So, who defines good digital citizenship? Since the Internet is a global enterprise, digital citizenship goes beyond national boundaries. However, there are many examples beyond the MySpace case where governments step in to regulate their citizens’ access and usage of Internet resources. For example, “Internet censorship in the People\'s Republic of China is conducted under a wide variety of laws and administrative regulations…more than sixty Internet regulations have been made by the People\'s Republic of China government, and censorship systems are vigorously implemented by provincial branches of state-owned ISPs, business companies, and organizations.\"
On a more local level all employers have the ability and tools to monitor employee use of websites. In a recent InformationWeek survey:
. 73% of the businesses surveyed reported that they monitored employee website usage to reduce the use of inappropriate web sites and content
. 52% to reduce unauthorized attempts to access sensitive data
. 48% to optimize traffic on networks and servers
. 45% to detect potential leakage of sensitive data
. 44% to improve employee productivity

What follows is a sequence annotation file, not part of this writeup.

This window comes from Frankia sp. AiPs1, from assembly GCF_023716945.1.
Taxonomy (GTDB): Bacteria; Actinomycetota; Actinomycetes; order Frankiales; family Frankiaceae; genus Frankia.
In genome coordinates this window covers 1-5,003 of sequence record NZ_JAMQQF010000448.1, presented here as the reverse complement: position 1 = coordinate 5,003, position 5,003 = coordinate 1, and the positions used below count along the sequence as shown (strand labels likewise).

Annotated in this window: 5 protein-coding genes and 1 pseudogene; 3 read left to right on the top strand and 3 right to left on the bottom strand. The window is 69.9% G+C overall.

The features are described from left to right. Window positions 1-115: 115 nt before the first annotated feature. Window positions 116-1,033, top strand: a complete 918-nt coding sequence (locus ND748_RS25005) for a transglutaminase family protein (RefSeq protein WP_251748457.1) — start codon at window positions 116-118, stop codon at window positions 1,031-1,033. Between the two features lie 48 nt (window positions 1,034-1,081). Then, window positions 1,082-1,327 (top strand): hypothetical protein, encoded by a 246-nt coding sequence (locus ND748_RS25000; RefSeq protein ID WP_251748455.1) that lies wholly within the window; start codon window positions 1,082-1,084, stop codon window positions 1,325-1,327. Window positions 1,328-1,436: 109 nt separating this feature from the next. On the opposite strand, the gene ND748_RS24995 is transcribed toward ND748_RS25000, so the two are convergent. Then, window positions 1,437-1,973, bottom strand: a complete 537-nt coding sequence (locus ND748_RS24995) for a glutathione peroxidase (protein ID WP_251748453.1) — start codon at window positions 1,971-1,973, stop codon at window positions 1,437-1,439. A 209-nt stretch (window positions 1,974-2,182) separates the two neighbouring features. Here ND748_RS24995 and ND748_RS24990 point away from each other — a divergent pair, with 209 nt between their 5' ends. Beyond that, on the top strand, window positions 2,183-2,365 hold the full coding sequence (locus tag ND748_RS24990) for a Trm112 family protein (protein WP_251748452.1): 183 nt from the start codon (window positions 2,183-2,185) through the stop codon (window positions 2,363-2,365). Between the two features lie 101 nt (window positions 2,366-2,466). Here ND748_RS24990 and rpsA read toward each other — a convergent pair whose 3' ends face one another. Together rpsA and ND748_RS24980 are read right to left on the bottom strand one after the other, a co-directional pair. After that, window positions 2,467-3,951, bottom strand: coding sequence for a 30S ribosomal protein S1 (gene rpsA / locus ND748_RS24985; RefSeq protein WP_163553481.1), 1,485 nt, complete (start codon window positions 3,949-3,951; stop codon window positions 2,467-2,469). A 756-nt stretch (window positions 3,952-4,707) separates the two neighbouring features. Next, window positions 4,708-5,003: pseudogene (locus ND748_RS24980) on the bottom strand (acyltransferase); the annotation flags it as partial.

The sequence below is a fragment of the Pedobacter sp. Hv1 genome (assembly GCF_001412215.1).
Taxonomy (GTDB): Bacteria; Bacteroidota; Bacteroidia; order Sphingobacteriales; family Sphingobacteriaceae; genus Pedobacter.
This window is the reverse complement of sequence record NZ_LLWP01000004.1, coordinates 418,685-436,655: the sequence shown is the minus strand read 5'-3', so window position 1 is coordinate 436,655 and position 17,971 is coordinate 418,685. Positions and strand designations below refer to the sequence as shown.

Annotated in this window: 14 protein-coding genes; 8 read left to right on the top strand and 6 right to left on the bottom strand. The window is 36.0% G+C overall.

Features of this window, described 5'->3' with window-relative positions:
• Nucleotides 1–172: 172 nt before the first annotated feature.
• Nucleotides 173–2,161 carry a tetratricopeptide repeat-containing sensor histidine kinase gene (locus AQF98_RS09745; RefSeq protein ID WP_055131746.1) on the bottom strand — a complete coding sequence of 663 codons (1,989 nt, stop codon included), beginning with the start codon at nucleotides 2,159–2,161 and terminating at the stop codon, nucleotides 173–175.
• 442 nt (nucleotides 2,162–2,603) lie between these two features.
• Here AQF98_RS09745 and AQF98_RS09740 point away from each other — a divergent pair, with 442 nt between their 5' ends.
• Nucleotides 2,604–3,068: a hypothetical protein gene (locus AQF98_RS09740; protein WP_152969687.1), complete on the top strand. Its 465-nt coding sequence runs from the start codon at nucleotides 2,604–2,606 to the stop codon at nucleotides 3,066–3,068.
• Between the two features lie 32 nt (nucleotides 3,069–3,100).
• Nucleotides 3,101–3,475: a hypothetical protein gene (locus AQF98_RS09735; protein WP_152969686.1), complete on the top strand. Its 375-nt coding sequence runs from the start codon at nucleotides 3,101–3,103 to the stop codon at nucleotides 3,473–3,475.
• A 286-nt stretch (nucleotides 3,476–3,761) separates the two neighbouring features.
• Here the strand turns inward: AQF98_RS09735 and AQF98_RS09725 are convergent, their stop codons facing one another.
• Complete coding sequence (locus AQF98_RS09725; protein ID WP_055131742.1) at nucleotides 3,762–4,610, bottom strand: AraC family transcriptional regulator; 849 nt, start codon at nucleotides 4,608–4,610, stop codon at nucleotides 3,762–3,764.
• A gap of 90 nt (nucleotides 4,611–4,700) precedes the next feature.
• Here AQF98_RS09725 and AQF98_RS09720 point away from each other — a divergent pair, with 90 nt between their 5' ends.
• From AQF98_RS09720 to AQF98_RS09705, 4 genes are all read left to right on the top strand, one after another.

Which raises some issues about how employers handle this information and what responsibilities each employee has to self-regulate their digital behavior.
State and local governments and business leaders are looking at collaborative Web technologies with mixed perspectives. Employers are concerned about the blurred line between work and pleasure with increased worker use of multiple applications open on their desktops including chat windows, Facebook pages, video screens, etc. On the one hand, employers worry about productivity. On the other hand, they realize that they must revisit the rule about social collaborative usage during work hours in order to attract young talent.
What guidelines are available for governments, businesses, schools, parents, and individuals to use as they establish usage policies and strategies for teaching good digital behavior and practices?
. The U.S. government has a Federal Agency Digitization Guidelines Initiative that is overseen by an advisory board of experts to assist in establishing guidelines to foster relationships within the corporate and academic communities for moving government information archives to digital format.